would allow .

Creating symbols for thunks would have another benefit: it makes
disassembled output easier to read because thunks have names.

It would also mean that we wouldn't have to associate symbols with
thunks as the relocations would directly target the thunks. ARM
interworking makes reusing thunks more difficult as not every thunk is
compatible with every caller. For example:
ARM B target and Thumb2 B.W target can't reuse the same thunk even if
in range as the branch instruction can't change state.

I think it is worth an experiment to make the existing implementation
of thunks use synthetic sections and rewriting relocations before
trying to implement range extension thunks.

- Yes the scan is linear it is essentially:
do
    assign addresses to input sections
    for each relocation
        if (thunk needed)
            create thunk or reuse existing one
while (no more thunks added)

There's quite a lot of complexity that can be added with respect to
the placement of thunks within the output section. For example if
there is a caller with a low address and a caller with a high address,
both might be able to reuse a thunk placed in the middle. I think it
is worth starting simple though.

I agree. I believe that computing the best thunk positions is NP-hard, but
the best layout and a layout produced by a naive algorithm wouldn't be that
different.

Correct conclusion, but there's no way the problem is NP.

Reordering functions (or even individual basic blocks) to minimize the
needed thunks is a complex problem.

But you're not doing that. Once an ordering is selected a simple greedy
algorithm is optimal.

There is no cost difference between a thunk that is right next to the short
jump and a thunk that is only juuust within range. So you can find the
lowest address jump needing a thunk to a particular target and put the
thunk the maximum possible distance after it (after the end of a function,
or even after any unconditional branch). Find everything else within range
of that thunk and fix it up. Repeat.

Other algorithms will give smaller average displacements to the thunks, but
there is no advantage in that. No other algorithm will generate fewer
thunks.

That's assuming all short branches have the same code size and displacement
distance.

If there are multiple branch distances and code sizes (and you have a
choice between them at given call sites) then it's still just a simple
dynamic programming problem, solvable in linear [1] time by trying each
branch size at the first available call site, with a cache of the minimum
cost assuming the first 0, 1, 2 .. N call sites have already been covered.

[1] or at least nCallSites * nBranchSizes

Hello Rui,

Thanks for the comments

- Synthetic sections and rewriting relocations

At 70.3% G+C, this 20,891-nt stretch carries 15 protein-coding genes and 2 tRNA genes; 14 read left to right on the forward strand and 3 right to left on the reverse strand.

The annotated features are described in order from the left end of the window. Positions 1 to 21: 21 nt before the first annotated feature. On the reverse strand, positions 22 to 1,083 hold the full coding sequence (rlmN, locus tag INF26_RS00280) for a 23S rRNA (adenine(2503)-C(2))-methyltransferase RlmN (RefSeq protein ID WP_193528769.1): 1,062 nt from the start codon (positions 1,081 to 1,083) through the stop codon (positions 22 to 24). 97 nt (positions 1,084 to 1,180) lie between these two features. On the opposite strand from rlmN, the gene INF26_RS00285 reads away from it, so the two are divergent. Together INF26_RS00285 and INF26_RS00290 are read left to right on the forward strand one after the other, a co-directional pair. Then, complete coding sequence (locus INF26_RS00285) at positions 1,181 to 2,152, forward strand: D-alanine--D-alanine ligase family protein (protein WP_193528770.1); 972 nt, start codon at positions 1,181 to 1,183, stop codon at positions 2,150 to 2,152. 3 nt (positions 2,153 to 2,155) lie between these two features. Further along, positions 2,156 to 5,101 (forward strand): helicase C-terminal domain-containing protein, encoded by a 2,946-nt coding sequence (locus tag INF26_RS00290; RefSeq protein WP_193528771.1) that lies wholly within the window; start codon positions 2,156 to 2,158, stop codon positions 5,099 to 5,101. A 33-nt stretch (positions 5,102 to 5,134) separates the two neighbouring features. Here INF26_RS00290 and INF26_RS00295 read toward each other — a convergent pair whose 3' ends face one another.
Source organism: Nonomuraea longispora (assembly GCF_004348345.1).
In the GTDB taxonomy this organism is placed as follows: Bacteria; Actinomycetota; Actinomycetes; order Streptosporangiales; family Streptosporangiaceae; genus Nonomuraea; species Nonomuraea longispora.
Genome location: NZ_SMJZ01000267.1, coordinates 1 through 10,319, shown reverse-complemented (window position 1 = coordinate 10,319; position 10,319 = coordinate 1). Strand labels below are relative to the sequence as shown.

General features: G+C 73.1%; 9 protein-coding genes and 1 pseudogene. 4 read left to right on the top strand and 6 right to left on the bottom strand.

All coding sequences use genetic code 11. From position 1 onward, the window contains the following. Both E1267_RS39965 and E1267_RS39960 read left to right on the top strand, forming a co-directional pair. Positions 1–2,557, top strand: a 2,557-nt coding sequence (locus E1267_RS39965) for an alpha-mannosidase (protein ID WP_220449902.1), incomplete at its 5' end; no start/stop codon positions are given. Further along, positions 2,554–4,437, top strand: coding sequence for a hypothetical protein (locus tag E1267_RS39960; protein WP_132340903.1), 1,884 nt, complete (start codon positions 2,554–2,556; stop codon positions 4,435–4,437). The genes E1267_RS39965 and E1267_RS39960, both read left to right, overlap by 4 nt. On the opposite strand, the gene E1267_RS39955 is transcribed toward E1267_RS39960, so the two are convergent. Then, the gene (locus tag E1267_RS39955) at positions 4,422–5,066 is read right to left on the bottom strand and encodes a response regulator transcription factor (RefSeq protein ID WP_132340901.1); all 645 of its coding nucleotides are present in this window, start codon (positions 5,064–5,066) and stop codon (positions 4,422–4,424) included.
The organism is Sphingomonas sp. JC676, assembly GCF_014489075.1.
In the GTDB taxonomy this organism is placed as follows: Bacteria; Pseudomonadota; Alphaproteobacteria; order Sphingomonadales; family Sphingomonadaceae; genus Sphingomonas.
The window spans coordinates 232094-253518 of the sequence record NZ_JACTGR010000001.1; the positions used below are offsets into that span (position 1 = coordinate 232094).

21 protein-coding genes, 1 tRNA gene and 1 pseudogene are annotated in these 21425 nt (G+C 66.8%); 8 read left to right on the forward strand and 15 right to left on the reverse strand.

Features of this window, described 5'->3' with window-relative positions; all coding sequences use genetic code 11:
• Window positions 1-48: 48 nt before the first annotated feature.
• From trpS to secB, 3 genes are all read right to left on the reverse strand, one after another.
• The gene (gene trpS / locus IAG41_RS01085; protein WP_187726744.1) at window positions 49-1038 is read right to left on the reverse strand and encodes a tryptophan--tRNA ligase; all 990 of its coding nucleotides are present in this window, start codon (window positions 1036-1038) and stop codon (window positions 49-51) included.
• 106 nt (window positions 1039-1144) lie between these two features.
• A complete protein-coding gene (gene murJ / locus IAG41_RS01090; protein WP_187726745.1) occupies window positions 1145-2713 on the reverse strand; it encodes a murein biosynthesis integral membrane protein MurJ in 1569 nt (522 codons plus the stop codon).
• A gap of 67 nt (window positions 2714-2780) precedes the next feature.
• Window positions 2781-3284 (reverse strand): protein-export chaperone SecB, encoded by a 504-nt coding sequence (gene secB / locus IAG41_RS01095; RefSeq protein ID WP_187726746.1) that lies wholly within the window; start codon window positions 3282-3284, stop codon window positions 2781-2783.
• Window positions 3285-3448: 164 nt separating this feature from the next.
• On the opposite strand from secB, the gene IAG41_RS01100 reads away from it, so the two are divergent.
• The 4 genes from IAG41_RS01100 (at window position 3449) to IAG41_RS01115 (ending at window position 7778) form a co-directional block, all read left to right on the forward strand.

I think that this would definitely be worth trying. It should remove
the need for thunks to be represented in the core data structures, and
would allow .

Creating symbols for thunks would have another benefit: it makes
disassembled output easier to read because thunks have names.

It would also mean that we wouldn't have to associate symbols with
thunks as the relocations would directly target the thunks. ARM
interworking makes reusing thunks more difficult as not every thunk is
compatible with every caller. For example:
ARM B target and Thumb2 B.W target can't reuse the same thunk even if
in range as the branch instruction can't change state.

I think it is worth an experiment to make the existing implementation
of thunks use synthetic sections and rewriting relocations before
trying to implement range extension thunks.

- Yes the scan is linear it is essentially:
do
    assign addresses to input sections
    for each relocation
        if (thunk needed)
            create thunk or reuse existing one
while (no more thunks added)

There's quite a lot of complexity that can be added with respect to
the placement of thunks within the output section. For example if
there is a caller with a low address and a caller with a high address,
both might be able to reuse a thunk placed in the middle. I think it
is worth starting simple though.

I agree. I believe that computing the best thunk positions is NP-hard,
but the best layout and a layout produced by a naive algorithm wouldn't be
that different.

Correct conclusion, but there's no way the problem is NP.

Reordering functions (or even individual basic blocks) to minimize the
needed thunks is a complex problem.

But you're not doing that. Once an ordering is selected a simple greedy
algorithm is optimal.

There is no cost difference between a thunk that is right next to the
short jump and a thunk that is only juuust within range. So you can find
the lowest address jump needing a thunk to a particular target and put the
thunk the maximum possible distance after it (after the end of a function,
or even after any unconditional branch). Find everything else within range
of that thunk and fix it up. Repeat.

I don't think this analysis is correct. Assume a 1M branch displacement for
short jumps. Consider:

secA: 512K (contains a jump "jumpA" at offset 0 that needs a thunk (it
doesn't matter where it needs to jump to, just that it definitely needs a